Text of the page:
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EDITIONS
Tuesday, 17 April, 2001, 14:14 GMT 15:14 UK
Teachers' union 'gets real'
Doug McAvoy
Doug McAvoy says unions could merge within eight years
By Sean Coughlan at the National Union of Teachers' conference in Cardiff.

With less rhetoric and a greater mood of realism, the leader of the largest teachers' union prepared the ground for talks with government that could bring substantial changes to teachers' working conditions.

Without any of the fire and brimstone expected on such occasions, Doug McAvoy, general secretary of the National Union of Teachers, used his key-note conference speech to present a policy based on negotiation rather than confrontation.

Doug McAvoy
Doug McAvoy wants to win the support of parents

And he also urged conference to remember how teachers were perceived by the outside world and the importance of gaining the support of the public and parents.

Public scrutiny

"We will not succeed if we claim immunity against and the influence and scrutiny of others, we are not free agents," said Mr McAvoy.

The corner-stone of this approach will be a joint union campaign, involving an alliance of four teachers' unions, which is demanding a 35-hour week.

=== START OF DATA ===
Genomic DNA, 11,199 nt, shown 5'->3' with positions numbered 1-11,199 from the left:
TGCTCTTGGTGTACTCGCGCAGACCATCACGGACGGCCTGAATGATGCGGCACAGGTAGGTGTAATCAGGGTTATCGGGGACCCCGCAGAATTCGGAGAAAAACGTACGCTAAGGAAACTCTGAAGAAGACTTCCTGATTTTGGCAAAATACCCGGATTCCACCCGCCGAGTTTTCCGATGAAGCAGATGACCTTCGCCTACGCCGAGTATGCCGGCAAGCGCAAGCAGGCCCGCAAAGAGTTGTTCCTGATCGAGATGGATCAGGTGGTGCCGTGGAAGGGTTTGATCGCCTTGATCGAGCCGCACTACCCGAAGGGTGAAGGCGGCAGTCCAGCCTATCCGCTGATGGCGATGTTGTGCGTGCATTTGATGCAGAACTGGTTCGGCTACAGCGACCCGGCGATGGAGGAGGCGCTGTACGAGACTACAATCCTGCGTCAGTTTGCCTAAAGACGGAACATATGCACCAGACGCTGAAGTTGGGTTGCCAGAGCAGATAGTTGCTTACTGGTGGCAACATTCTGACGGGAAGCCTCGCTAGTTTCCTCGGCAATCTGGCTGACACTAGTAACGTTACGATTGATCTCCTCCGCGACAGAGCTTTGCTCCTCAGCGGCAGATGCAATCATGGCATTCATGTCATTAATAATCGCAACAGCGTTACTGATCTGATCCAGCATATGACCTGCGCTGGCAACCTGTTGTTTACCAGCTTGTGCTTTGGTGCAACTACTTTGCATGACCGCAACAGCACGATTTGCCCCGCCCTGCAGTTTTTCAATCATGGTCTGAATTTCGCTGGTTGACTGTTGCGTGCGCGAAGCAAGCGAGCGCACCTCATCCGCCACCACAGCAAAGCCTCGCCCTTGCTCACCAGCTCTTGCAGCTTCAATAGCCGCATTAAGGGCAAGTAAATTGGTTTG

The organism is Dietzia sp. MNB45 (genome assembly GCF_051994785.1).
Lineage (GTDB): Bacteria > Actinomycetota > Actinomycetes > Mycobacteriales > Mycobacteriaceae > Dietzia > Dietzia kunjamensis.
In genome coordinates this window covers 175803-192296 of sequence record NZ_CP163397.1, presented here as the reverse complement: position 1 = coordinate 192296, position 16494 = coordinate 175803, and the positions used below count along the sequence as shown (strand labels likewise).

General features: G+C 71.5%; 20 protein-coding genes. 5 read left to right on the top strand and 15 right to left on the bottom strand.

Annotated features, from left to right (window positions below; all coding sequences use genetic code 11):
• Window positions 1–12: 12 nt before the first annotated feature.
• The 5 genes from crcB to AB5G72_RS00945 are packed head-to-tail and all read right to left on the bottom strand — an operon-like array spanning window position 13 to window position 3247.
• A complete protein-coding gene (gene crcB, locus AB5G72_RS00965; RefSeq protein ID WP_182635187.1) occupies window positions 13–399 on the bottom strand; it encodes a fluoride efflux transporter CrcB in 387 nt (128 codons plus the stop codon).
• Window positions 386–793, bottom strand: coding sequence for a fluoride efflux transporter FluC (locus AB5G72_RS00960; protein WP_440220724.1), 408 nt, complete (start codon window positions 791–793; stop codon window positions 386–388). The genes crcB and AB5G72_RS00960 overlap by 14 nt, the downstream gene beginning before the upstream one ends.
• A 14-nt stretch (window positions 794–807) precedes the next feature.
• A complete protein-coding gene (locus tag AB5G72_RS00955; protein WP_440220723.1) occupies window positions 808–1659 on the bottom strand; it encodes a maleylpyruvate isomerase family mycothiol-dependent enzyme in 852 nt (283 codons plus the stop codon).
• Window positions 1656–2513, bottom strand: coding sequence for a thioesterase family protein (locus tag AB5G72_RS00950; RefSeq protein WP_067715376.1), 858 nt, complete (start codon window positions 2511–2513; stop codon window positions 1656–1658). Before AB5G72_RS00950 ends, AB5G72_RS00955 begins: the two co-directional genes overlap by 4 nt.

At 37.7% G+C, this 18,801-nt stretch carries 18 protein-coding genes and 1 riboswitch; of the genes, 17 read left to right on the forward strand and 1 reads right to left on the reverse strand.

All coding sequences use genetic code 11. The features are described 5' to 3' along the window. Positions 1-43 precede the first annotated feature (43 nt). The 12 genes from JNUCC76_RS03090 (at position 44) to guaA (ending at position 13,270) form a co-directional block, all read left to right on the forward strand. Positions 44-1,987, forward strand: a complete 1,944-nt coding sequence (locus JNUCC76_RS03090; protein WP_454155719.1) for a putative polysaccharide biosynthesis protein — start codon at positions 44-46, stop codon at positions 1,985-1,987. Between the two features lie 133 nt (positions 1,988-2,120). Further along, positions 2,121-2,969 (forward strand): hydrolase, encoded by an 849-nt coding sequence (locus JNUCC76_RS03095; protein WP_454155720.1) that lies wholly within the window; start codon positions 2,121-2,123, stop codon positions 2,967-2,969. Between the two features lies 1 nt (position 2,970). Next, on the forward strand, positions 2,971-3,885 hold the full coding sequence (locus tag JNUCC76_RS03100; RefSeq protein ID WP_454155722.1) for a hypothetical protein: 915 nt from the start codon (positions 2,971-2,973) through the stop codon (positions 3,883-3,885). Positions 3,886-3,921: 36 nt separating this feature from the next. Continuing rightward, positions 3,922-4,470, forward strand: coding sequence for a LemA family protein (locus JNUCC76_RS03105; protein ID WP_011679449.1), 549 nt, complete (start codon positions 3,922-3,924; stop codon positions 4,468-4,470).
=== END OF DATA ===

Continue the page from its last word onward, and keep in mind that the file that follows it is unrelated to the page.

I predict that in two years' time the current landscape of pay, promotion and performance management will be unrecognisable

Doug McAvoy

Although backing the joint campaign with the threat of industrial action in the autumn, Mr McAvoy later said that now was not the time for "belligerence or threatening language" which could constrain negotiations.

After suspending industrial action against teacher shortages, unions, employers and the government are to begin a review of teachers' workload, after first meeting to determine the scope of the review.

"I predict that in two years' time the current landscape of pay, promotion and performance management will be unrecognisable," said Mr Mc Avoy.

But if these talks fail to deliver the improvements sought by teachers, Mr McAvoy told delegates that the industrial action could return.

Opposition

The speech to a conference that has been markedly more moderate than in recent years also reiterated the union's opposition to performance-related pay.

And he urged the delegates to continue the campaign against the "threshold" payments, which leave unsuccessful applicants feeling rejected and "humiliated".

But he returned repeatedly to the theme of professional unity, arguing that working together would allow teachers' unions a common strength that has eluded them in their individual campaigns.

"I tell you this, there has never been such a close rapport, never such a close understanding between the unions," said Mr McAvoy, who earlier in the week had predicted a single representative body for teachers within eight years.

See also:

17 Apr 01 | UK Education
15 Apr 01 | UK Education
16 Apr 01 | UK Education
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